At 13, Clayton Thomas has found inspiration right at home.
"I really just look up to him a lot," Clayton said about his 24-year-old brother, Eric, who works as an inner-city teacher in Atlanta.
Clayton was inspired by his brother to play the tenor saxophone in the school band - Eric also played the tenor saxophone when he was in the school band. As an eighth-grader at Columbia Middle School, Clayton isn't participating in the marching band this year because he's on the school's football team. But come concert season, Clayton gives his all, belting out notes to make beautiful music.
"I like most when we do concert festival," said Clayton, who also enjoys reading. "We play a lot of different things."
"He's always been so professional in everything he does," said Katie Bennett, band director at Columbia Middle School. "He almost seems like an adult."
Even Clayton's mother said that her son is a serious person.
"He's more the thinker of the family," said Cynthia Thomas. She and her husband, James, have four children. "He's very obedient. He's always been a good student, for the most part."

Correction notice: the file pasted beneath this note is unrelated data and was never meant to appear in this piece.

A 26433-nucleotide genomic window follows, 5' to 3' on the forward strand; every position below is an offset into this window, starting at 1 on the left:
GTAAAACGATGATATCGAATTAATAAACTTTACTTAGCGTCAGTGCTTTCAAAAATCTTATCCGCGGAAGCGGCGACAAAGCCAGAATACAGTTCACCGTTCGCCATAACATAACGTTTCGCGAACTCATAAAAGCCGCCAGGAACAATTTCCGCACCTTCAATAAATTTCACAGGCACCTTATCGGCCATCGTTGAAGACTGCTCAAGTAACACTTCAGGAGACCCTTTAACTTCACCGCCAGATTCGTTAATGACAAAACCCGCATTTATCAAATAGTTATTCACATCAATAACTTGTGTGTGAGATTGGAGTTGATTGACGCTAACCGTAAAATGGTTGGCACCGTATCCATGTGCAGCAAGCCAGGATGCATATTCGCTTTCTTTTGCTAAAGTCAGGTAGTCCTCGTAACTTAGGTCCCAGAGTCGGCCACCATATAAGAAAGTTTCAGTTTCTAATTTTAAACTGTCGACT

Clayton Thomas plays football and saxophone at Columbia Middle School.
Photo by Jim Blaylock
Clayton wants to one day be a sportscaster or have a career as a jazz musician.
"I pretty much like music because I play both the piano and tenor sax and can play a little guitar," he said. "And I just like all sports. If you can't do all of them, you might as well just talk about them."
When he isn't playing football or learning new tunes on the saxophone, Clayton likes to make up songs. Though he hasn't written them down, he says he has them "in my head."
"He has a natural talent for music," said Bennett, who has taught Clayton since the sixth grade. "He came in and did some demonstrations for my sixth-graders when they were trying to decide what instruments they wanted to play. Based on his performance, a lot of them chose to try out for tenor sax."
The youngest of the Thomas' four children, Clayton is on the First Family Church step team.
"We consider it like the Army," said the A-honor-roll pupil. "We take it seriously when we perform because we're performing for God."
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